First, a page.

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Sectarianism: Definition and Meaning
Sectarianism is a struggle between two groups that might be political, cultural, or religious and is frequently tied to the type of government they are subject to. Depending on the political climate and whether one group has more sway inside the government, prejudice, discrimination, exclusion, or hatred may develop in these disputes.
Frequently, not every member of these organisations is actively involved in the battle. However, when tensions grow, more members of each side within the nation or polity where the conflict is taking place must take part in political solutions. Religious groups, ethnic groups, social classes, geographic regions, and political movement factions are typical instances of these divisions among state residents.
Meaning of Sectarianism
"Excessive attachment to a particular sect or party, especially in religion," is how the Oxford English Dictionary defines the term "sectarianism." The term "sectarian conflict" typically refers to violent conflict that occurs along religious or political lines, such as the conflicts between Nationalists and Unionists in Northern Ireland (religious and class divisions may also play a significant part).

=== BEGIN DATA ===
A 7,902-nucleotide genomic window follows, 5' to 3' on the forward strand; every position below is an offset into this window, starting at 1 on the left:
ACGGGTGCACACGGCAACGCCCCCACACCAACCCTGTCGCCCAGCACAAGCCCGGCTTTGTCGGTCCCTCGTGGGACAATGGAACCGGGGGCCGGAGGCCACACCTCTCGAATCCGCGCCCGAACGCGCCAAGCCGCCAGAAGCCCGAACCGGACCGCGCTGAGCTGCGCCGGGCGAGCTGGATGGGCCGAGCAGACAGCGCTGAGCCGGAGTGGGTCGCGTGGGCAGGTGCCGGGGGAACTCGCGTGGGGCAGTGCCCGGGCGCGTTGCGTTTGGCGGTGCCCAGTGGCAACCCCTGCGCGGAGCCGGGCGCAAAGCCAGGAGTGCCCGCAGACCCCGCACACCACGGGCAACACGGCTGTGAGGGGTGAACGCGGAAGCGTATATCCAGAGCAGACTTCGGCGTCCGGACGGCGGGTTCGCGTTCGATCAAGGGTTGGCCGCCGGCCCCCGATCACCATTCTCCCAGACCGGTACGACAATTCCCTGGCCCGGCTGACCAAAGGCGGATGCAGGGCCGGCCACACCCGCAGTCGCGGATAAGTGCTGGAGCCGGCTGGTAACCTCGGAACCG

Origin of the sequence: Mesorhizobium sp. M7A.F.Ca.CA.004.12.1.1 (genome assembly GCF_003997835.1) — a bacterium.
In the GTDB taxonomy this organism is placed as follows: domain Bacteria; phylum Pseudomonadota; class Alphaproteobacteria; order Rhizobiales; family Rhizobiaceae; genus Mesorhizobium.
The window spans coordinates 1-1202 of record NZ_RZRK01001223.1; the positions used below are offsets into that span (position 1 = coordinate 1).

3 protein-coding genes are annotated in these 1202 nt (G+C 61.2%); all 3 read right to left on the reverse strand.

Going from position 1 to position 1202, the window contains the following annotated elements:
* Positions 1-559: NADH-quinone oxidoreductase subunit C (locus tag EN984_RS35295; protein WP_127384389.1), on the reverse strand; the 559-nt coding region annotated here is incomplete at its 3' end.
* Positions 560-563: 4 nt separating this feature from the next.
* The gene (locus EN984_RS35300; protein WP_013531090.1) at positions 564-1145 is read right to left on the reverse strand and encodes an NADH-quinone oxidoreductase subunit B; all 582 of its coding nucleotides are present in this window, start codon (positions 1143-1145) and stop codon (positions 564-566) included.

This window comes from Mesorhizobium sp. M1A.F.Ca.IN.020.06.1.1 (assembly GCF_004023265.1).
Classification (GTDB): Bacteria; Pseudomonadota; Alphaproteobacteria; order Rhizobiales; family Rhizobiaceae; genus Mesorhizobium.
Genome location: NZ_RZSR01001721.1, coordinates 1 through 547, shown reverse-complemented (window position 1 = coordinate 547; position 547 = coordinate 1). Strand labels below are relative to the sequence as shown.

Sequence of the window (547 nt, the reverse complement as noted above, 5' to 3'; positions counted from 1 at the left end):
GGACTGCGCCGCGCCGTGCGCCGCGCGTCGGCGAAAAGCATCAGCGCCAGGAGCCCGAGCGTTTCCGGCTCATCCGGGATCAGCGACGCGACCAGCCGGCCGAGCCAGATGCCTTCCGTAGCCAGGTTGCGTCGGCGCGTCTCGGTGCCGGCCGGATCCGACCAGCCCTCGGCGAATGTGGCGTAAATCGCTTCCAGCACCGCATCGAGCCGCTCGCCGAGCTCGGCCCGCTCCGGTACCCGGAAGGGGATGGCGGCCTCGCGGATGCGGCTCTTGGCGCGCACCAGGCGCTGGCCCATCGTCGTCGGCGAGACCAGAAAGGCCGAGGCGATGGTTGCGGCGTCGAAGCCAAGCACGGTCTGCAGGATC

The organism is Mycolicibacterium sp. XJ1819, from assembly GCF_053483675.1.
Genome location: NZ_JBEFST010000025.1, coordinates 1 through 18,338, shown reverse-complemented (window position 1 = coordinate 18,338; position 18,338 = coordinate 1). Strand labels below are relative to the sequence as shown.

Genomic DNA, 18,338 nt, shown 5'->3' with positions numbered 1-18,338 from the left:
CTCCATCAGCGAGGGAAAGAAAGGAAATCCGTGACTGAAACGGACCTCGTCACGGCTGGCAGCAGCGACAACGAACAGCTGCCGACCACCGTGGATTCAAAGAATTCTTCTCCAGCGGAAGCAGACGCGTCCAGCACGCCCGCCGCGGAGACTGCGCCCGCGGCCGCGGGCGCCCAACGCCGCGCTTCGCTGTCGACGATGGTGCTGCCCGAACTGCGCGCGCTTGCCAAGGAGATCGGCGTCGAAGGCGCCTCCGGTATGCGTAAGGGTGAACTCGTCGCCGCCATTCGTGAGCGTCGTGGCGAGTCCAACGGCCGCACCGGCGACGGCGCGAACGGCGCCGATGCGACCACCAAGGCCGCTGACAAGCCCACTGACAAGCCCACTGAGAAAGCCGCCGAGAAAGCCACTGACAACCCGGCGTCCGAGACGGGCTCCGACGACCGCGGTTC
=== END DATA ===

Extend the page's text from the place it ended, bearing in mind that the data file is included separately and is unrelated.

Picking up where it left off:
The discrepancy between various schools of thought, such as that between Shia and Sunni Muslims, may also be referred to in terms of philosophy and politics in general. According to non-sectarians, the foundation of fruitful, harmonious human contact is a free association and tolerance of various beliefs. They embrace diversity in both politics and religion.
Types of Sectarianism
Sects are grouped by certain people according to the criteria of prejudice, bigotry, hostility, and displaying unfavourable attitudes towards others, which is where sectarianism first emerged in the religious sphere. With the help of these and other criteria, sectarianism can be classified into typologies that employ it for objectives other than religious ones.
Following are the major types of sectarianism −